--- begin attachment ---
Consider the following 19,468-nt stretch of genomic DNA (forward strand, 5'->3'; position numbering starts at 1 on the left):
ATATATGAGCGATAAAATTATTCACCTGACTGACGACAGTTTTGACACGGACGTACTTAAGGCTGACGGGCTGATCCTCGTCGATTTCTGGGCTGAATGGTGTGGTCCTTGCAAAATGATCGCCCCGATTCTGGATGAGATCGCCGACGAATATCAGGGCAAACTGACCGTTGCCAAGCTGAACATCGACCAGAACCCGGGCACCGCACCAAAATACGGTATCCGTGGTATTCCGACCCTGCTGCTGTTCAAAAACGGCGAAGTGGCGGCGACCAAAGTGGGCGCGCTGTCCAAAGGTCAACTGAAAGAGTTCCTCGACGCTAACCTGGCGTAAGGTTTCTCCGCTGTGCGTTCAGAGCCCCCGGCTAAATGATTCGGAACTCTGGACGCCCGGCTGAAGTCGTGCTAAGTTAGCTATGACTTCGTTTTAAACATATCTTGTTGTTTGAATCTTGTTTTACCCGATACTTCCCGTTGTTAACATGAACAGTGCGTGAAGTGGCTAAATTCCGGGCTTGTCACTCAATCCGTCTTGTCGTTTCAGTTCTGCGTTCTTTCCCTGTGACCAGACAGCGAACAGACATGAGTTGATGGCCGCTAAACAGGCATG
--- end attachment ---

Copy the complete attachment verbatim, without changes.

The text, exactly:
Consider the following 19,468-nt stretch of genomic DNA (forward strand, 5'->3'; position numbering starts at 1 on the left):
ATATATGAGCGATAAAATTATTCACCTGACTGACGACAGTTTTGACACGGACGTACTTAAGGCTGACGGGCTGATCCTCGTCGATTTCTGGGCTGAATGGTGTGGTCCTTGCAAAATGATCGCCCCGATTCTGGATGAGATCGCCGACGAATATCAGGGCAAACTGACCGTTGCCAAGCTGAACATCGACCAGAACCCGGGCACCGCACCAAAATACGGTATCCGTGGTATTCCGACCCTGCTGCTGTTCAAAAACGGCGAAGTGGCGGCGACCAAAGTGGGCGCGCTGTCCAAAGGTCAACTGAAAGAGTTCCTCGACGCTAACCTGGCGTAAGGTTTCTCCGCTGTGCGTTCAGAGCCCCCGGCTAAATGATTCGGAACTCTGGACGCCCGGCTGAAGTCGTGCTAAGTTAGCTATGACTTCGTTTTAAACATATCTTGTTGTTTGAATCTTGTTTTACCCGATACTTCCCGTTGTTAACATGAACAGTGCGTGAAGTGGCTAAATTCCGGGCTTGTCACTCAATCCGTCTTGTCGTTTCAGTTCTGCGTTCTTTCCCTGTGACCAGACAGCGAACAGACATGAGTTGATGGCCGCTAAACAGGCATG